February 2, 2012
Dooley talks state of program in Q-A
The moment, the day for which Derek Dooley long had been pointing, had finally arrived.
As transitions unfolded on his coaching staff and the year-round recruiting calendar entered its two-month stretch run, Dooley simply wanted to get to Wednesday --- national signing day.
Once Tennessee's coach not only survived but in many areas thrived on that day, how did he celebrate? By meeting with some national and local reporters, then conducting a state of the signing class press conference and then fulfilling yet other obligations.
Most importantly, Dooley continued his work on the Vols' 2013 signing class. It already has four commitments. Dooley senses momentum. And in between talks with potential future pledges, Dooley found time to sit down with VolQuest.com for this candid, two-part question-and-answer session.
VOLQUEST: Pros and cons, positive or negative, what do you feel like you learned from last year?
DEREK DOOLEY: Let me start by saying this. I feel better today about our program, where we are headed, our future than I have ever felt since I got here 24 months ago. And I mean that because I knew we were going to have some tough times ahead of us given the state of our roster. The state of our structures and I knew it was going to be a tough road. I look at this team now, we have had two full recruiting classes, three total that's going to form our team. We have for the first time depth and experience at most positions and I think it's going to be a great team dynamic. I feel good. I feel like we have the tools to compete. We are not where we want to be. We certainly aren't where some other teams are in the league, but I feel like we have enough to go out there and compete every game. The fact of the matter is it's hard to say I felt that way the last two years. I would be lying if I did. I felt like we where going into a lot of games in a challenged position.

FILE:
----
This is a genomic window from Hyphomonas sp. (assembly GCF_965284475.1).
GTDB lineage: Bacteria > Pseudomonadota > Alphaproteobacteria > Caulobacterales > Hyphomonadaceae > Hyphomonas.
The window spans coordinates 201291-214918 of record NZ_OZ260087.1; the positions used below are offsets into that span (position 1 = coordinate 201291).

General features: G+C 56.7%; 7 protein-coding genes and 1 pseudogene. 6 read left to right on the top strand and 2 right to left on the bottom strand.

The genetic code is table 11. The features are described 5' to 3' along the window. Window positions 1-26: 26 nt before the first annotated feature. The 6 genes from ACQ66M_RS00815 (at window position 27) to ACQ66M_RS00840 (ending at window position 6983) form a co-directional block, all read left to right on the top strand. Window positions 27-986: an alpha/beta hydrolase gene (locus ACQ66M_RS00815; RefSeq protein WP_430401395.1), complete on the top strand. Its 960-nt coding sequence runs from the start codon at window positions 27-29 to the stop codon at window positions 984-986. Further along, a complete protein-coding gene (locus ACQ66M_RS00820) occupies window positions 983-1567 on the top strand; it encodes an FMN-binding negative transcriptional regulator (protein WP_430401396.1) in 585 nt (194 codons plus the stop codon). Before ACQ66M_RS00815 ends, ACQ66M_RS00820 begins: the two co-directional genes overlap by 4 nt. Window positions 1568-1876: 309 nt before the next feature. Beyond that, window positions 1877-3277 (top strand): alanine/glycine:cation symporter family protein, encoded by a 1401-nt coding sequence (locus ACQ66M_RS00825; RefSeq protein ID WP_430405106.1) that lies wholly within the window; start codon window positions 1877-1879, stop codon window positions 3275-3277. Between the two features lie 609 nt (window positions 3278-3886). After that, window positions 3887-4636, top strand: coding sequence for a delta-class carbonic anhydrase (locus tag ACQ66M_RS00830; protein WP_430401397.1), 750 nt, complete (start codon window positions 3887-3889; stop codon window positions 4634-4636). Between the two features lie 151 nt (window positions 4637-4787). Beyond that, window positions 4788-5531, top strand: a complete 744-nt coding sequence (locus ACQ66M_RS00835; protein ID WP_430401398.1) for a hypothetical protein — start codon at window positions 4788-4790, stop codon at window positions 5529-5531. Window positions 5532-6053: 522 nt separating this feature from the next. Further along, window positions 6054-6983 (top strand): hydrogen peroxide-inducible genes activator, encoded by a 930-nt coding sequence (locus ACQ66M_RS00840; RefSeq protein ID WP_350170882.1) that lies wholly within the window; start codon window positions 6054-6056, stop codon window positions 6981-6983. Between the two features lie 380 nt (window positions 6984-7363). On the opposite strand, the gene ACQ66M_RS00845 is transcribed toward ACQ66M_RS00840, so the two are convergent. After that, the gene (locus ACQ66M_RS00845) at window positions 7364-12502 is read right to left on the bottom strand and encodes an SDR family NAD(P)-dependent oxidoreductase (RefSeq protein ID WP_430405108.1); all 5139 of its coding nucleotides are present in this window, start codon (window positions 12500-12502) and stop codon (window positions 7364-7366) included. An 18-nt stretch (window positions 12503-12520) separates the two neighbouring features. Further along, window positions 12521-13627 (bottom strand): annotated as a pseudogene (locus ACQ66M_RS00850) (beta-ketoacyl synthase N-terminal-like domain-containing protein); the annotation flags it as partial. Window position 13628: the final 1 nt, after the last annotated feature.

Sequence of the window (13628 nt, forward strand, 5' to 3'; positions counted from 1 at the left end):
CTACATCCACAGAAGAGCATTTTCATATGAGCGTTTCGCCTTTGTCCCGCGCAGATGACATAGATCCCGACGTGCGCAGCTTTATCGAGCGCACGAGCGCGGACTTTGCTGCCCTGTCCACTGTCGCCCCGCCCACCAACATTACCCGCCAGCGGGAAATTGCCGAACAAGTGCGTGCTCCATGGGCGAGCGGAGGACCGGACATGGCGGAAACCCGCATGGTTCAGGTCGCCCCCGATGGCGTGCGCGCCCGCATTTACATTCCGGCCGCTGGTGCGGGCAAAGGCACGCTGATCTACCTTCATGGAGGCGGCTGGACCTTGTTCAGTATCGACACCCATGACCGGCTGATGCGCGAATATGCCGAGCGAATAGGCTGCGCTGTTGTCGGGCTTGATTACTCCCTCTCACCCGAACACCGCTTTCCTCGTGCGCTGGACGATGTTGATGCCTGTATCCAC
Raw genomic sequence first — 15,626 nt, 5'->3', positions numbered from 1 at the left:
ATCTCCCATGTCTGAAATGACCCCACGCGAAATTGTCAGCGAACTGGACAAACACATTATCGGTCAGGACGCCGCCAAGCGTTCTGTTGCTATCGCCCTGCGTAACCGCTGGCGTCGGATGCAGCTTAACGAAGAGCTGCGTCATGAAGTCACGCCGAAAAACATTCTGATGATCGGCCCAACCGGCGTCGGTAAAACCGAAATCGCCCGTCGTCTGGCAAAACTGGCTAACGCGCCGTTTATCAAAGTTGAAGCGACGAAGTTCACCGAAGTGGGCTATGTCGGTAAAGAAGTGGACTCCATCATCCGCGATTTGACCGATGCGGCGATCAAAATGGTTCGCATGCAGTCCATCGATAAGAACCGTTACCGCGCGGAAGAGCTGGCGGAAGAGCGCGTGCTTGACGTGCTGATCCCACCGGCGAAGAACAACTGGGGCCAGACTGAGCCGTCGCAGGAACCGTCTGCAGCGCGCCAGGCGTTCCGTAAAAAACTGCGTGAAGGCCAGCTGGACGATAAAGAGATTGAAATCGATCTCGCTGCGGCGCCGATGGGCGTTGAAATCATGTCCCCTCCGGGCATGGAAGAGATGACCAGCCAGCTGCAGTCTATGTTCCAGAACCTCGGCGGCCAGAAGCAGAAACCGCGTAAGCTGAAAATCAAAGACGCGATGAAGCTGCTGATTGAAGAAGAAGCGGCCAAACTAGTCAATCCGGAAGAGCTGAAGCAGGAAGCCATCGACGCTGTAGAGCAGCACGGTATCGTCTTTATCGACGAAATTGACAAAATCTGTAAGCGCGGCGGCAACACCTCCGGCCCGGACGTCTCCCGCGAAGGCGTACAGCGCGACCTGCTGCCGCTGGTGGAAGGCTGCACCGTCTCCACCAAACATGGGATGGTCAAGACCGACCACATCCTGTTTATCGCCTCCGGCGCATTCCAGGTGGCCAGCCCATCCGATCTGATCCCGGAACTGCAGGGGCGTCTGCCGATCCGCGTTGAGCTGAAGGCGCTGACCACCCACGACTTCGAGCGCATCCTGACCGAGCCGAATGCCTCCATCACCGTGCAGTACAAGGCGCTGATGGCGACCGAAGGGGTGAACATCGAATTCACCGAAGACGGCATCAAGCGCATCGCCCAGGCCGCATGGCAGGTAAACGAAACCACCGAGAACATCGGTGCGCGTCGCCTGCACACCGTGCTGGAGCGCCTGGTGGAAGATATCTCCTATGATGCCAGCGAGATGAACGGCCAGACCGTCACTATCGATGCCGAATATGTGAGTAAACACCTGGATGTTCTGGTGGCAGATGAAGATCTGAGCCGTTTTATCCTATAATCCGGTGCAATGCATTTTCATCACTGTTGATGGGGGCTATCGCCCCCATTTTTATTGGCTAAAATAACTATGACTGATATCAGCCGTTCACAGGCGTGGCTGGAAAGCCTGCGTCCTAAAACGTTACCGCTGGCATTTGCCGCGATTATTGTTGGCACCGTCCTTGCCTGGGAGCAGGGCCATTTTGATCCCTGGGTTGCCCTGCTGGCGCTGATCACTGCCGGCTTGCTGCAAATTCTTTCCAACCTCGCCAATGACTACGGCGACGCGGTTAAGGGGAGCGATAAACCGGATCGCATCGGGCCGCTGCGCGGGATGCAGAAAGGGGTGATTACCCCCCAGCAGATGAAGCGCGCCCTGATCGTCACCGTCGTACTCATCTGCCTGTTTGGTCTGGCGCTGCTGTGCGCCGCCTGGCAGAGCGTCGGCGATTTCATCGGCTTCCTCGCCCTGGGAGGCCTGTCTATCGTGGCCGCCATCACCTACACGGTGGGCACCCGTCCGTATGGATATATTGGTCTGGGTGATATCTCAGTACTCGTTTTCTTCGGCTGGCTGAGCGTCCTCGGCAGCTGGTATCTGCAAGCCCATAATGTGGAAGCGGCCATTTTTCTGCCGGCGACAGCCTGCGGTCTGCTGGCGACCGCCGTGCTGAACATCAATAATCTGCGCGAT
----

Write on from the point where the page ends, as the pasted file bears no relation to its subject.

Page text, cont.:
VQ: In hindsight, given those comments particularly you talked openly in the pre-season last year about not only restoring the standard at Tennessee but also challenging in the SEC East. Do you think that maybe there was a mistake in doing that or that it was necessary at the time to instill some belief in your players?